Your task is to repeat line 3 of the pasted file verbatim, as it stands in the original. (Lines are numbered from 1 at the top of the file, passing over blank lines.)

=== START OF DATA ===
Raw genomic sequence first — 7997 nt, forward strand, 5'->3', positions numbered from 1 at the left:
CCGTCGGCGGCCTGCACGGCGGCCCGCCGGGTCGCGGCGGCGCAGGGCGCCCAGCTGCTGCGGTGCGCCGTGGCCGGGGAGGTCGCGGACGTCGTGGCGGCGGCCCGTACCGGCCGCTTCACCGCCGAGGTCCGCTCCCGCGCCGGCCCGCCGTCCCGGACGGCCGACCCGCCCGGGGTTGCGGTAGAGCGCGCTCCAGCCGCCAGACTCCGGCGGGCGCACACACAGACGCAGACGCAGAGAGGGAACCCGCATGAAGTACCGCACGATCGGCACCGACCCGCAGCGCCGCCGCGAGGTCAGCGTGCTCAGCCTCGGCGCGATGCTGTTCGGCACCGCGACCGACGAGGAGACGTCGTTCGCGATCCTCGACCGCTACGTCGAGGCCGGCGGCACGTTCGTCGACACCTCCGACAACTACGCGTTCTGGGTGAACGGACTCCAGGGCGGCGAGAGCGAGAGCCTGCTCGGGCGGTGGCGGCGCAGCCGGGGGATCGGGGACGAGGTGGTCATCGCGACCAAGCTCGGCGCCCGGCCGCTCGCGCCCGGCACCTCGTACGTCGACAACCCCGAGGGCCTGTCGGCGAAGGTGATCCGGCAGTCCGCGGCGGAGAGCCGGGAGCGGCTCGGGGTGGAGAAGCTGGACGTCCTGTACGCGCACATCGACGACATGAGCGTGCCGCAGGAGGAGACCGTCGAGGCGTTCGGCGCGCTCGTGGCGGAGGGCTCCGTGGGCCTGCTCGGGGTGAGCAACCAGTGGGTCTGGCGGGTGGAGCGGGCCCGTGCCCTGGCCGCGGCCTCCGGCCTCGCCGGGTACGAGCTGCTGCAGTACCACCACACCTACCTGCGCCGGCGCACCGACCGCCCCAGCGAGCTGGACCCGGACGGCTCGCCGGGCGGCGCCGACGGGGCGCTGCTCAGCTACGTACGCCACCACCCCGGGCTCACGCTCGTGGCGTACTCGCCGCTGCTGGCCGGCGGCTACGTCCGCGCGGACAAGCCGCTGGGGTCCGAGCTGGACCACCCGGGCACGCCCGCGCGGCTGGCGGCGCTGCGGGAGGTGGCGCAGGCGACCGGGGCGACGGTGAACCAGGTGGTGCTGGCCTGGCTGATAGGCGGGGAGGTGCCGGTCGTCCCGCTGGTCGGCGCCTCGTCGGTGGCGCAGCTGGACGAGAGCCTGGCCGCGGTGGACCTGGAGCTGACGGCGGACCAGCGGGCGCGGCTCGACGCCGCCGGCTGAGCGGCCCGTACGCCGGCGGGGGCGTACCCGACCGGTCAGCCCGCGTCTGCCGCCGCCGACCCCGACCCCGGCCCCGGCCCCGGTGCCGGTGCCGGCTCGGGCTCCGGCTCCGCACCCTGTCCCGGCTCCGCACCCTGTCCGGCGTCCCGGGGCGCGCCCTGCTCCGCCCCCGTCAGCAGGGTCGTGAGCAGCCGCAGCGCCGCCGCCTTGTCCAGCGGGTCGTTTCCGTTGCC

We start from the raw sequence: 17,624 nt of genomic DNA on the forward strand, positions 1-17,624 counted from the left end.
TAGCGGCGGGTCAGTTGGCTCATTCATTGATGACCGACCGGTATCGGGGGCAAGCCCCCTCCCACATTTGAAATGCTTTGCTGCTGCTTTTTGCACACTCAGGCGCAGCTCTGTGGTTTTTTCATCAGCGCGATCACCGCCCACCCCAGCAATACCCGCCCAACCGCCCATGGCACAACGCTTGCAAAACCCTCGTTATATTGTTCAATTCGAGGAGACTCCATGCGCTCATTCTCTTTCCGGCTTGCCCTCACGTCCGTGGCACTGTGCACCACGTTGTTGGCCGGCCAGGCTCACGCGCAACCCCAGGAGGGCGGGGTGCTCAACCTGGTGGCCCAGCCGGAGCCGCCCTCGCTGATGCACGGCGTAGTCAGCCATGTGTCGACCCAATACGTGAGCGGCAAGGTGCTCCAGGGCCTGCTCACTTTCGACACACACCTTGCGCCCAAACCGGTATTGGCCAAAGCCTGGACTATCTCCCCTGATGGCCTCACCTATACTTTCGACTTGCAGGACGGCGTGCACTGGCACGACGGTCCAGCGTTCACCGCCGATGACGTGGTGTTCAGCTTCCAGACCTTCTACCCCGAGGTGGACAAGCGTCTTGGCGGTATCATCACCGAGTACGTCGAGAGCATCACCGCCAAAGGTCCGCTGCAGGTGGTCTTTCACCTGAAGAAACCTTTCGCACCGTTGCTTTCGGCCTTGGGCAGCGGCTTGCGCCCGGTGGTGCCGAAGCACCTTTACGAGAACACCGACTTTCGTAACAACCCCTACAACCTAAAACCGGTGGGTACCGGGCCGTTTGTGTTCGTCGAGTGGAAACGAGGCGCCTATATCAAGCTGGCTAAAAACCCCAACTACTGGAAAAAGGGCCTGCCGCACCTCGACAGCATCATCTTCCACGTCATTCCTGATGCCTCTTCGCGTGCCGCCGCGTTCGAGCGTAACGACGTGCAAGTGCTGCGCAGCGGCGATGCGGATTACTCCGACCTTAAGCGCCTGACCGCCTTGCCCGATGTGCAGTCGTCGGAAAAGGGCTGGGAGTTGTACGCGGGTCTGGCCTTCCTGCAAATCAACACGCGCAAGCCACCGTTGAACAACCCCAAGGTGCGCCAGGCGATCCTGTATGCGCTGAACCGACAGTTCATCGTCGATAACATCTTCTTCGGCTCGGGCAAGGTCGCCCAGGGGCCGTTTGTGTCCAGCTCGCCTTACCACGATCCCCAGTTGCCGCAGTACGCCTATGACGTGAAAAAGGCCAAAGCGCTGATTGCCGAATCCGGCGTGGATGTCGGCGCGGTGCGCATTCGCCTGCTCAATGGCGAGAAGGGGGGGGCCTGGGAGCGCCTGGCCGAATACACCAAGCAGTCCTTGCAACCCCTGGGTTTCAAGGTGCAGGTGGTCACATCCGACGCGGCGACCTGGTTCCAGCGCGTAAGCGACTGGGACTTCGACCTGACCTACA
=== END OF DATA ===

We start from the raw sequence: 17,624 nt of genomic DNA on the forward strand, positions 1-17,624 counted from the left end.